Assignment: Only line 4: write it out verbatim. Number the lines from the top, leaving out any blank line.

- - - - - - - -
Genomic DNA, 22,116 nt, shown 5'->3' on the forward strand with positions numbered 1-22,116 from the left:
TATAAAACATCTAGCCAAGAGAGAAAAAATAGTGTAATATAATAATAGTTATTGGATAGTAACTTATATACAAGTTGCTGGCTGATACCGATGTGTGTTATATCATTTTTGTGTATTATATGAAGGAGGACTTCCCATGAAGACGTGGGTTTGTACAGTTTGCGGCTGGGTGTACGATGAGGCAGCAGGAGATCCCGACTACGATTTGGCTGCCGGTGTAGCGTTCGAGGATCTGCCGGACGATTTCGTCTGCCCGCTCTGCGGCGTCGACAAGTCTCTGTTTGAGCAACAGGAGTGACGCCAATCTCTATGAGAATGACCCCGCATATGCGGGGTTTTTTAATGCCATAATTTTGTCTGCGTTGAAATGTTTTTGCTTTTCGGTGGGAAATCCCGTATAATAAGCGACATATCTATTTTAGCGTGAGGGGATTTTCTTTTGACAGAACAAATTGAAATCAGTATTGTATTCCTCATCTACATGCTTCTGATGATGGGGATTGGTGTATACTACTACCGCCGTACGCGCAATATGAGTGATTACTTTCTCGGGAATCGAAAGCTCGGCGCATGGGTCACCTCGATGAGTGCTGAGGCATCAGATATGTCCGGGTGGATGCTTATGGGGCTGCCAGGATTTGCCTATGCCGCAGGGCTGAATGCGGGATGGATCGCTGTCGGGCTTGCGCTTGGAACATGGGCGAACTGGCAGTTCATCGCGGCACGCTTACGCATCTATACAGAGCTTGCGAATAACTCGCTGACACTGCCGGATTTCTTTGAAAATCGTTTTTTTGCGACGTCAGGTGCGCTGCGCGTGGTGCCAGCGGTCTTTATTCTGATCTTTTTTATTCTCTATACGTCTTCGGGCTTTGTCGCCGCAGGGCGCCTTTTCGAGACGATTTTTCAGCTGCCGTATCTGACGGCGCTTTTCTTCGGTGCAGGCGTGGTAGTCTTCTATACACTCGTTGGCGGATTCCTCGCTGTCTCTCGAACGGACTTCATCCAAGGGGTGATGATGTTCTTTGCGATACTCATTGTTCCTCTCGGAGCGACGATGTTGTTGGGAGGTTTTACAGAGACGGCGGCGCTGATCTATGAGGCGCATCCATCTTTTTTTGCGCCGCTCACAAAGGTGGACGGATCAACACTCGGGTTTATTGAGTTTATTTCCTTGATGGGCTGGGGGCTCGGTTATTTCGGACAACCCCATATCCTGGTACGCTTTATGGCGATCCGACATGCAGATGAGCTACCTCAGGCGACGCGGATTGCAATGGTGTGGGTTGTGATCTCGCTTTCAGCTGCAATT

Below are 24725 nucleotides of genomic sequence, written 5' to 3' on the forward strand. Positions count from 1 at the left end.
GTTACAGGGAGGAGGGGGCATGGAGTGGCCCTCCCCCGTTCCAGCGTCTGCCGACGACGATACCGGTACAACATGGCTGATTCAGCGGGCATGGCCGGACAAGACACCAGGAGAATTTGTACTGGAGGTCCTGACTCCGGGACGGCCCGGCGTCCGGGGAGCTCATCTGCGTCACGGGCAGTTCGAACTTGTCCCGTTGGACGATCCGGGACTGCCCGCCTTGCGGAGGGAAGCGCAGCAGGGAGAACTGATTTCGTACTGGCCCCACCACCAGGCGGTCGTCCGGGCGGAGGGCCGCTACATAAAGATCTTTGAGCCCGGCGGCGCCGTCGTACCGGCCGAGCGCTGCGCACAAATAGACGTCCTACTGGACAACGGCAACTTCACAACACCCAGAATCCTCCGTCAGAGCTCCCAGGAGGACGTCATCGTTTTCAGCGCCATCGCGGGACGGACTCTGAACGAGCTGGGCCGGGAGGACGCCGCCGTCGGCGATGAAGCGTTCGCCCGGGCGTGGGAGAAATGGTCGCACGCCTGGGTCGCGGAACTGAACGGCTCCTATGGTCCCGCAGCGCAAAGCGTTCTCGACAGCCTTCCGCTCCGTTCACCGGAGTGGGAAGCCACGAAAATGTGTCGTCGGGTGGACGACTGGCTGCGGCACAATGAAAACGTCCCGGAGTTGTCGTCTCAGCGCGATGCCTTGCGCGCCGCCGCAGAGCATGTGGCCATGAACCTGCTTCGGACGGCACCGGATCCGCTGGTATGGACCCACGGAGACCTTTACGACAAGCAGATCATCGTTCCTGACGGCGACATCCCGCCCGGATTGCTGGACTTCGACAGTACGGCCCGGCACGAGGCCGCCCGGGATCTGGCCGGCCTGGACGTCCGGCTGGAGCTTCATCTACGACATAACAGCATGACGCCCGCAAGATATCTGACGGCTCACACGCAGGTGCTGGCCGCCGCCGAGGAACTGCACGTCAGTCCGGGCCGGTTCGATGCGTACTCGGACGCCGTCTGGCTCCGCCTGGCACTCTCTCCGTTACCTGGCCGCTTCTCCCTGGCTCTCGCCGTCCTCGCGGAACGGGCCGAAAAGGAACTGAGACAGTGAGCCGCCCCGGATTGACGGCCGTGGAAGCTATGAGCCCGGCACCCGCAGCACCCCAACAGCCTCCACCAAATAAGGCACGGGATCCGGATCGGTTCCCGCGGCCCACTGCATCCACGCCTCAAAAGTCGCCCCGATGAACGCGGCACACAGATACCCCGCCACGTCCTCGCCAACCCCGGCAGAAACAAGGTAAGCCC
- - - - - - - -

GTTACAGGGAGGAGGGGGCATGGAGTGGCCCTCCCCCGTTCCAGCGTCTGCCGACGACGATACCGGTACAACATGGCTGATTCAGCGGGCATGGCCGGACAAGACACCAGGAGAATTTGTACTGGAGGTCCTGACTCCGGGACGGCCCGGCGTCCGGGGAGCTCATCTGCGTCACGGGCAGTTCGAACTTGTCCCGTTGGACGATCCGGGACTGCCCGCCTTGCGGAGGGAAGCGCAGCAGGGAGAACTGATTTCGTACTGGCCCCACCACCAGGCGGTCGTCCGGGCGGAGGGCCGCTACATAAAGATCTTTGAGCCCGGCGGCGCCGTCGTACCGGCCGAGCGCTGCGCACAAATAGACGTCCTACTGGACAACGGCAACTTCACAACACCCAGAATCCTCCGTCAGAGCTCCCAGGAGGACGTCATCGTTTTCAGCGCCATCGCGGGACGGACTCTGAACGAGCTGGGCCGGGAGGACGCCGCCGTCGGCGATGAAGCGTTCGCCCGGGCGTGGGAGAAATGGTCGCACGCCTGGGTCGCGGAACTGAACGGCTCCTATGGTCCCGCAGCGCAAAGCGTTCTCGACAGCCTTCCGCTCCGTTCACCGGAGTGGGAAGCCACGAAAATGTGTCGTCGGGTGGACGACTGGCTGCGGCACAATGAAAACGTCCCGGAGTTGTCGTCTCAGCGCGATGCCTTGCGCGCCGCCGCAGAGCATGTGGCCATGAACCTGCTTCGGACGGCACCGGATCCGCTGGTATGGACCCACGGAGACCTTTACGACAAGCAGATCATCGTTCCTGACGGCGACATCCCGCCCGGATTGCTGGACTTCGACAGTACGGCCCGGCACGAGGCCGCCCGGGATCTGGCCGGCCTGGACGTCCGGCTGGAGCTTCATCTACGACATAACAGCATGACGCCCGCAAGATATCTGACGGCTCACACGCAGGTGCTGGCCGCCGCCGAGGAACTGCACGTCAGTCCGGGCCGGTTCGATGCGTACTCGGACGCCGTCTGGCTCCGCCTGGCACTCTCTCCGTTACCTGGCCGCTTCTCCCTGGCTCTCGCCGTCCTCGCGGAACGGGCCGAAAAGGAACTGAGACAGTGAGCCGCCCCGGATTGACGGCCGTGGAAGCTATGAGCCCGGCACCCGCAGCACCCCAACAGCCTCCACCAAATAAGGCACGGGATCCGGATCGGTTCCCGCGGCCCACTGCATCCACGCCTCAAAAGTCGCCCCGATGAACGCGGCACACAGATACCCCGCCACGTCCTCGCCAACCCCGGCAGAAACAAGGTAAGCCC